Google is an American technology giant that specializes in Internet-related services and products including online advertising, search engines, cloud computing, software, and hardware. The company was founded in 1998 and headquartered in Mountain View California .
With its rapid growth since incorporation in 2002, Google has developed a wide range of products, acquired a long list of companies, and entered into mainstream culture through its dominance in search. Now Google has branched into tons of products and services such as office suite apps, email clients, cloud computing, video chat, android, and tons more.
With the plethora of products and services offered by Google and the staggering number of users, one might ask just how much data does Google handle? Based on 2019 statistics, Google processes over 40,000 search queries every second on average, which translates to over 3.5 billion searches per day and 1.2 trillion searches per year worldwide . To Google, this presents endless opportunity to help its customer grow and scale, and to data scientists this present a treasure trove of information for analysis and interpretation to help identify opportunities for Google and its clients, and shape Google’s business and technical strategies.
If you’re interested in what’s asked on the interview, check out the list of Google data science interview questions!
The Data Science Role at Google
Data scientists at Google work across a wide facet of teams, products, and features, from enhancing advertising efficacy to network infrastructure optimization.
The Google data science role is primarily an analytics role that is focused on metrics and experimentation. This is distinctly different from the machine learning and product analyst roles that also exist at Google that focus more on the engineering and product side respectively. The data science role at Google used to be called a quantitative analyst before switching to data science to attract more talent.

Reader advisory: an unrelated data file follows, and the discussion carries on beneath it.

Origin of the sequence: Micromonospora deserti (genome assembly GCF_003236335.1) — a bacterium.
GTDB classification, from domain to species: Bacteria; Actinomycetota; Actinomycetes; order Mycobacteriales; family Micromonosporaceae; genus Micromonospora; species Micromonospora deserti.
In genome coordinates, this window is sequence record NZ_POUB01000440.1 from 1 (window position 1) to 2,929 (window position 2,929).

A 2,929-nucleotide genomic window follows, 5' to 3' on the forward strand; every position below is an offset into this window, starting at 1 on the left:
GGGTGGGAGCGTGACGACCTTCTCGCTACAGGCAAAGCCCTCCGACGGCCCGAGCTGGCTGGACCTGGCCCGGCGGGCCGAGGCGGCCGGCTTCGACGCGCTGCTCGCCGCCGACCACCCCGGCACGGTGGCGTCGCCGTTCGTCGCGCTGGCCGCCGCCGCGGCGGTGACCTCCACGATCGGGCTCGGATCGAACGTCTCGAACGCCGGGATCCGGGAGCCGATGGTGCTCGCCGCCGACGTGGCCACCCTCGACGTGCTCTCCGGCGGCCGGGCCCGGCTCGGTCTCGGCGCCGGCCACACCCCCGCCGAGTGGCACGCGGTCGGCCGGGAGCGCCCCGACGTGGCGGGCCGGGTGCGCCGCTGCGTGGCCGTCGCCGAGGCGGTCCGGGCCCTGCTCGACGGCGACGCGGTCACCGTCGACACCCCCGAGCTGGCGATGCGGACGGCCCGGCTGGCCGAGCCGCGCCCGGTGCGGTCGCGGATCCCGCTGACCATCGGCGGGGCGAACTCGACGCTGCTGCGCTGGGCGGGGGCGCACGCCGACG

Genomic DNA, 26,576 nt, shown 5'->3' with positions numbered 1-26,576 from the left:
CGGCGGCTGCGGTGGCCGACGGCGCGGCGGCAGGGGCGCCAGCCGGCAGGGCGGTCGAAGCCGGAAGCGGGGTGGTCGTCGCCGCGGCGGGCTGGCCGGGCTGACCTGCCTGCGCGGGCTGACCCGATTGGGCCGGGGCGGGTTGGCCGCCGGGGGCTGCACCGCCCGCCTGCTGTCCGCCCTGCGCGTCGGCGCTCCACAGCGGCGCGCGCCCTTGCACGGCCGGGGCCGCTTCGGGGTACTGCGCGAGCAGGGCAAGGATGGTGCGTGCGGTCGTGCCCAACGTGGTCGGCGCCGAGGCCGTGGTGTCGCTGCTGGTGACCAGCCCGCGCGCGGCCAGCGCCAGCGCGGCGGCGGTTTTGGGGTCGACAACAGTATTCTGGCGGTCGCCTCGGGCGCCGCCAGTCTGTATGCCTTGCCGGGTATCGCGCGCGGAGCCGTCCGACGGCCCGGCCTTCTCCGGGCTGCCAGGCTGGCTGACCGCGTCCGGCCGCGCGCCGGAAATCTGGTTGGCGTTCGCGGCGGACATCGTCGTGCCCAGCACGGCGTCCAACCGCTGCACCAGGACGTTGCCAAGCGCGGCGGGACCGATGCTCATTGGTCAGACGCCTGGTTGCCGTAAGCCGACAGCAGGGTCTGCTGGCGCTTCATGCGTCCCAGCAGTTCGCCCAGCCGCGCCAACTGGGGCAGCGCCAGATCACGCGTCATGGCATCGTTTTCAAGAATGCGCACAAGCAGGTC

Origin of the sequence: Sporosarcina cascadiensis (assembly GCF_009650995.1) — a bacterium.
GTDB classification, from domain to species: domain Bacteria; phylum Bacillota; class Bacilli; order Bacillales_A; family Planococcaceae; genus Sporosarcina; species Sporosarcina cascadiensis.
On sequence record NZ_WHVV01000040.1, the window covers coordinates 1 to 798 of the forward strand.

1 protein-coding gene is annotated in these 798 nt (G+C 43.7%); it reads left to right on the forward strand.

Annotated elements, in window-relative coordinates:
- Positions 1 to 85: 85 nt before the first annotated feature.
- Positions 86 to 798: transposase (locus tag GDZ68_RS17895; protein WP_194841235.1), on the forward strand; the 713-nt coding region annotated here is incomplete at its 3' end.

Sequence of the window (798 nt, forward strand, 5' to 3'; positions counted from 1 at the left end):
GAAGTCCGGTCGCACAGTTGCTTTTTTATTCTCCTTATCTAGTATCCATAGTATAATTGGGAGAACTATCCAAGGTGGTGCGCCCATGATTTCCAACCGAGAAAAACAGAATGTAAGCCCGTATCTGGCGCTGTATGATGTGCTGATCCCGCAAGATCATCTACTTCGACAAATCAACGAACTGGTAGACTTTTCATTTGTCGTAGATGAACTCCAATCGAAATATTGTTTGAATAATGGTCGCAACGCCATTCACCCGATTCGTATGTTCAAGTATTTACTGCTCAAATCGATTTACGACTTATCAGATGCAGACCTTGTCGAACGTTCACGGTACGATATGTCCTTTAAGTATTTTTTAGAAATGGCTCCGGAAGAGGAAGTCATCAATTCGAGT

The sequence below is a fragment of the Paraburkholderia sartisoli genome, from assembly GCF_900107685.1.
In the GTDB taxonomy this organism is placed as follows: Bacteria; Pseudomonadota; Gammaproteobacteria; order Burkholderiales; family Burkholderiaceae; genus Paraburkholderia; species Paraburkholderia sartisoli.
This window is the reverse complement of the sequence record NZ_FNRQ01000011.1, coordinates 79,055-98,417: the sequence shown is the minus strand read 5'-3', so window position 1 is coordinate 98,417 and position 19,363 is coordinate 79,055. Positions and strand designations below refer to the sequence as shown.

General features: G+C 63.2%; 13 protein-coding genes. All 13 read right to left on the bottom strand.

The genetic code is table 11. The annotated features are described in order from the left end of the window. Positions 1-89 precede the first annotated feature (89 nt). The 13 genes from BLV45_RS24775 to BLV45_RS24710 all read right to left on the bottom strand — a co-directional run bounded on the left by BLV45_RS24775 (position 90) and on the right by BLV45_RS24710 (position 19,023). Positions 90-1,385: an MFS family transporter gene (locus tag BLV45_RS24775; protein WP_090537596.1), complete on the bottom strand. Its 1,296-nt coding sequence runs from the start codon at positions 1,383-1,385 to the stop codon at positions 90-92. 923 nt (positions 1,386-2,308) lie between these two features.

Google usually only hires experienced individuals with at least two to three years of industry experience in analytics or related fields. Google does have programs for internships and university graduates in data science, and specifically has more advanced roles for new PhD graduates.
Other relevant qualifications include:
- Masters or PhD in Statistics, Computer Science, Bioinformatics, Computational Biology, Engineering, Physics, Applied Mathematics, Economics, Operations Research or related quantitative discipline, or equivalent practical experience.
- Advanced experience in statistical software (e.g MATLAB, Panda, Colab, S-Plus, SAS, etc.), programming language like Python, R, C++, and/or Java, and advanced experience in database language (e.g SQL) and management systems.
- Experience with big data and cloud platforms to deploy large-scale data science solutions.
- Experience in data science with a focus on business analytics, designing and building statistical modelling, visualization, machine learning, digital attribution, forecasting, optimization, and predictive analytics
- Knowledge of Advanced Statistical Concepts and applied experience with machine learning on large datasets.
- Demonstrated problem-framing, problem-solving, project management, and people management skills.
Data Science Teams at Google
From the marketing department to the research team at Google Research, data scientists leverage advance analytics, machine learning theory, and statistical concepts and methods to identify opportunities for product development and improving customers experience.
The most common teams that data scientists at Google land in are: